Residual Machine Learning: Continuous as Categorical

Sometimes it can be challenging to quantify how sure a prediction is.

When asked to predict a continuous variable (e.g. how much energy will be consumed tomorrow?) many machine learning algorithms will predict a single result without offering any guidance on how certain that result is.

This can be a problem if you want to understand the likelihood of passing key thresholds (e.g. will peak demand exceed capacity?), evaluate risk (e.g. what is the best case / worst case of a forecast storm), or highly uncertain events (e.g. individual energy consumption).

Individual energy consumption doesn’t follow a nice, smooth curve for individual customers; it fluctuates wildly for a variety of reasons:

<Figure 1, individual energy consumption

Fitting a distribution to the errors of a model can be a solution, unless there’s a pattern, (i.e. heteroskedasticity). Individuals are far more predictable at 4am than they are at 7pm:

<Figure 2, residential energy consumption heat map>

While it would be possible to build a separate model for each hour, the sheer number of heteroskedastic factors involved in individual consumption (hour of the day, day of the week, weather, ownership of PV system, an air conditioner, swimming pool etc) makes it impractical to split the data into enough groups for separate models.

One underutilised solution is to either split target variables, or the residuals from another model, into groups (sometimes referred to as bins) and modelling the bins as categorical variables.

This approach has two benefits:

  • exploring the uncertainty around the most likely prediction by examining the probabilities of the other categories, and
  • automatically handling latent variables.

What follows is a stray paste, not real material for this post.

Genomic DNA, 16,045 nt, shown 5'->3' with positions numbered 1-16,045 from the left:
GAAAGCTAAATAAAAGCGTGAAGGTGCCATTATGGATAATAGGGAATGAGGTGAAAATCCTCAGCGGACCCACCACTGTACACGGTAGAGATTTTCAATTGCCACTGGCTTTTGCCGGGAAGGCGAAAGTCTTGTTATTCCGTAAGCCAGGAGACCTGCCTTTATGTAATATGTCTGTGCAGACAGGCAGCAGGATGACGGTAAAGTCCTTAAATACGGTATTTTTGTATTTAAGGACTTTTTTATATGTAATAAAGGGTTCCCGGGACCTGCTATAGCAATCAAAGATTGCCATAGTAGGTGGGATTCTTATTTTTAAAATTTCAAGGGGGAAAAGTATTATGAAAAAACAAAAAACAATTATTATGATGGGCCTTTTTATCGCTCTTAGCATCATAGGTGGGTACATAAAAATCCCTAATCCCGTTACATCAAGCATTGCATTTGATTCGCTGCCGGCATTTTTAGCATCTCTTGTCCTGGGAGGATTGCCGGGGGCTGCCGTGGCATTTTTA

Latent variables occur when there is something you don’t or can’t measure that is influencing the result. Consider the electricity consumption of a hypothetical factory:

<Figure 3, factory consumption>

The pattern here is quite strong, except when the machinery doesn’t turn on. There could be any number of reasons why this happens: maybe there were no orders that day, maybe something broke, maybe everyone is at a party. We’ll never know what happened, or if or when it will happen again, but our model will implicitly factor these events into the predictions:

<Figure 4, factory model>

An important consideration is how big the residual bins should be, too small and the predictions may not be reliable, too big and they may not be useful. One option is to use quantiles (perhaps deciles or percentiles) to give a nice, even spread to the number of records in each bin.

Another option is to convert the continuous value into a Z score (divide by the mean and subtract the standard deviation to form a bell curve) and then apply a formula like this:

round(10^(round(log10(abs(residual)), 0.01)), 0.1)

which gradually increases the size of the steps as you move away from the mean, giving you more precision where it’s likely to be important:

<Figure 5, step chart>

The big learning is that with a model of the residuals it is possible answer in terms of confidence, precisely identifying the risk of key thresholds being passed. This allows better understanding where the resources are likely to be needed; improving the prioritisation of maintenance and upgrades, and minimising unnecessary spending.